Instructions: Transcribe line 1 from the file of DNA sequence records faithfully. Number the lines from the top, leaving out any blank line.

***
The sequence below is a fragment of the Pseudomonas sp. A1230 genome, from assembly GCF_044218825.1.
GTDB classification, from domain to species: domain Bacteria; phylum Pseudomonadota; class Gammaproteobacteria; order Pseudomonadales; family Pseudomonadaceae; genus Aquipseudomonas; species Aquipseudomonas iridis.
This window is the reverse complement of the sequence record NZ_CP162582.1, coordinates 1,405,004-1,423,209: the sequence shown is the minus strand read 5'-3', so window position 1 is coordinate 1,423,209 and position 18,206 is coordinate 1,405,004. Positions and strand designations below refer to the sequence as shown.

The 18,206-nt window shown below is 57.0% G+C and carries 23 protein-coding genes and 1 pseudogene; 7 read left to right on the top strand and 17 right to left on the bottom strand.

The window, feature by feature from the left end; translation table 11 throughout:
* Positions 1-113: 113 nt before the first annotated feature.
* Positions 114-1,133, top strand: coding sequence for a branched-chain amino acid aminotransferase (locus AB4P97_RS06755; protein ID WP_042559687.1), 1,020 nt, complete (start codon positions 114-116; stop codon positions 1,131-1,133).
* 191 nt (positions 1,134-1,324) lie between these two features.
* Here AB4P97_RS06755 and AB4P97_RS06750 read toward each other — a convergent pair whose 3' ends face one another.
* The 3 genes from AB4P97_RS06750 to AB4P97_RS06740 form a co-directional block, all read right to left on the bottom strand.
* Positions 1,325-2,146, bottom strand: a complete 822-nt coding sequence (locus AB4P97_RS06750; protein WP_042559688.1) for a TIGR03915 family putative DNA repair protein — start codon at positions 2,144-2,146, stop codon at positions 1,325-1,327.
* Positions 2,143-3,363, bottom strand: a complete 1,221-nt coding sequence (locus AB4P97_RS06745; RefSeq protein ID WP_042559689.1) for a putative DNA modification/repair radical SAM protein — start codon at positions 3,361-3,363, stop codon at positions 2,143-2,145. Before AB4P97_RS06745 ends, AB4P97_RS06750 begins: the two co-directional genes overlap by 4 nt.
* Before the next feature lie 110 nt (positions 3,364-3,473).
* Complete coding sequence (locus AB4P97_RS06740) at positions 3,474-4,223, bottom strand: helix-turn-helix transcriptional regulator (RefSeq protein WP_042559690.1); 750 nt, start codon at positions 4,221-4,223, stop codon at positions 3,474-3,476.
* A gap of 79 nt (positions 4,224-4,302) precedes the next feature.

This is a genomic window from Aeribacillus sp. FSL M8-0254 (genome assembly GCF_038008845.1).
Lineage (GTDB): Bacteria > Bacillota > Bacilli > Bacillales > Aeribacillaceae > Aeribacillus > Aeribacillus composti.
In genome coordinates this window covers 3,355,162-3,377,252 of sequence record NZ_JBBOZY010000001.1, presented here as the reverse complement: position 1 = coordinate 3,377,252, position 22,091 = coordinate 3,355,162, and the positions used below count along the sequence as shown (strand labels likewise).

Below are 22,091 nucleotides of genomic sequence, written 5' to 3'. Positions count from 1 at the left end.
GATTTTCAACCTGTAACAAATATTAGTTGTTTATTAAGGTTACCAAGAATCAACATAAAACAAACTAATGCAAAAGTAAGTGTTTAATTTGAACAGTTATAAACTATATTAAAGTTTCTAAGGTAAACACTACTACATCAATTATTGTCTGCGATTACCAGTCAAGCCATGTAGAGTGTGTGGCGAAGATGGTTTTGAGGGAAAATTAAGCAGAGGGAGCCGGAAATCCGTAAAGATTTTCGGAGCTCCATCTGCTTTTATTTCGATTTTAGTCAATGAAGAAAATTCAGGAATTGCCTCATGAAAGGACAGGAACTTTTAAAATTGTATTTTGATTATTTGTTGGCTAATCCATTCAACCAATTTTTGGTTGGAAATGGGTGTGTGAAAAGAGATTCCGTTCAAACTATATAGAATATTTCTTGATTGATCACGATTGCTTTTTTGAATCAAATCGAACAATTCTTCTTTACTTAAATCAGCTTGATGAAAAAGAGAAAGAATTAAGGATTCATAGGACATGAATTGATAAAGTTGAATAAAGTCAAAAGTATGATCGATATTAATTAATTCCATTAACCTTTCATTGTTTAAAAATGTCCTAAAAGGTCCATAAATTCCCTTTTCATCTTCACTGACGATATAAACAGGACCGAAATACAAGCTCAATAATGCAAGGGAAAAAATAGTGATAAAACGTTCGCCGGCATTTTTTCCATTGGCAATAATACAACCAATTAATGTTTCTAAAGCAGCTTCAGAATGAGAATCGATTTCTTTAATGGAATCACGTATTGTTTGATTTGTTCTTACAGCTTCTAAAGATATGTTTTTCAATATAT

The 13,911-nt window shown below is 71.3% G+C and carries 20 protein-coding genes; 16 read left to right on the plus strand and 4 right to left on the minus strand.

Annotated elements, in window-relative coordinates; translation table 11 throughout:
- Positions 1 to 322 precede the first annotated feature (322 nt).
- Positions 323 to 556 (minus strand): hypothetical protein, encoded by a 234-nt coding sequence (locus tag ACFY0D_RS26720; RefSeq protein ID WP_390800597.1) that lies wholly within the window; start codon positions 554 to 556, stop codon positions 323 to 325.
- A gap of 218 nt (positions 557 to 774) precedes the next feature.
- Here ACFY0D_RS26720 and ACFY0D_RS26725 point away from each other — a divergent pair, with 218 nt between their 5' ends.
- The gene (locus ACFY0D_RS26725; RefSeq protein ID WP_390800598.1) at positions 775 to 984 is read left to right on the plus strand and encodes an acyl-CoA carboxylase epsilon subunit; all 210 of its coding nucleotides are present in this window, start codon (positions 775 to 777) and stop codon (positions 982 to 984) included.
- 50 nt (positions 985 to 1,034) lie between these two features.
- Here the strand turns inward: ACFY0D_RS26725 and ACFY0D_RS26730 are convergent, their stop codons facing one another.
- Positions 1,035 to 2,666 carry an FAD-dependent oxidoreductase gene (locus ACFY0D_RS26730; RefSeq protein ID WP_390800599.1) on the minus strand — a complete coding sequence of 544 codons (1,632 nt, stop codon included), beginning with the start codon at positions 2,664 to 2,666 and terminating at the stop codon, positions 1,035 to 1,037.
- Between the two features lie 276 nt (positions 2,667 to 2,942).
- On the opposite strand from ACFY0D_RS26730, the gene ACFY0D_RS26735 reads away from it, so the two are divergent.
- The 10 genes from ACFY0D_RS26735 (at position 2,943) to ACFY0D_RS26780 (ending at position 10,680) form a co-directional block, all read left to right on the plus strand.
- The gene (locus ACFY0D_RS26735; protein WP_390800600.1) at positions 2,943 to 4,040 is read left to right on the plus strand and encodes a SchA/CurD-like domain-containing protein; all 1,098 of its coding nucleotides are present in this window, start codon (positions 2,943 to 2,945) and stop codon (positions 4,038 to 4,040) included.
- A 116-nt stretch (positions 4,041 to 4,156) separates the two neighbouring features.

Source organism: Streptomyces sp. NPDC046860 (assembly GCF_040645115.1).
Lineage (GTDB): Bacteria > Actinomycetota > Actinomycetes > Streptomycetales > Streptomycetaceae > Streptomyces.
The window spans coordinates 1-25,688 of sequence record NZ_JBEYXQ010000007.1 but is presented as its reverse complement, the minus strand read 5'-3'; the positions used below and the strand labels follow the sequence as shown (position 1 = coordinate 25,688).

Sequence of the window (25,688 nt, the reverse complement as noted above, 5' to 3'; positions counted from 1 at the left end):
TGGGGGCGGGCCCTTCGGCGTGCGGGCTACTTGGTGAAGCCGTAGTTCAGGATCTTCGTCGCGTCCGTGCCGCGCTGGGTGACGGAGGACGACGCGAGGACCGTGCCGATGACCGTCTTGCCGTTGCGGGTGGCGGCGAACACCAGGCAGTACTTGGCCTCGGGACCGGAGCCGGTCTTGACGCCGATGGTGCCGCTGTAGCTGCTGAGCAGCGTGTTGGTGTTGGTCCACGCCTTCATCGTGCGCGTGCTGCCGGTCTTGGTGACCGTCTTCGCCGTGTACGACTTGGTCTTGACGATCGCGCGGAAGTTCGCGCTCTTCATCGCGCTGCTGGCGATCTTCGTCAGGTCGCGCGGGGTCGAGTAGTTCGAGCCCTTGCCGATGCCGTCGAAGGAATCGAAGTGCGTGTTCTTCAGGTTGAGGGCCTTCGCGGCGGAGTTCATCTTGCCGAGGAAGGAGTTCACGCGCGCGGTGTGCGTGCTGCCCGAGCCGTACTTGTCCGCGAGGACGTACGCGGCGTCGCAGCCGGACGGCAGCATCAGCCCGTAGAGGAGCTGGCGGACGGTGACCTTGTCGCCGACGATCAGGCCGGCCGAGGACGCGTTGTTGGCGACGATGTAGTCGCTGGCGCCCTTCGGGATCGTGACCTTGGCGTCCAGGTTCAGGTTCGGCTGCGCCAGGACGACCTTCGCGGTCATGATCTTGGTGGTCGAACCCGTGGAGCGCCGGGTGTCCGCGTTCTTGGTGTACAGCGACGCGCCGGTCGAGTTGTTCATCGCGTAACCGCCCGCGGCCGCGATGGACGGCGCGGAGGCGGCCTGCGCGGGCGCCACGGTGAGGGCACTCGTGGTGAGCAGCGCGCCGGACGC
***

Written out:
The sequence below is a fragment of the Pseudomonas sp. A1230 genome, from assembly GCF_044218825.1.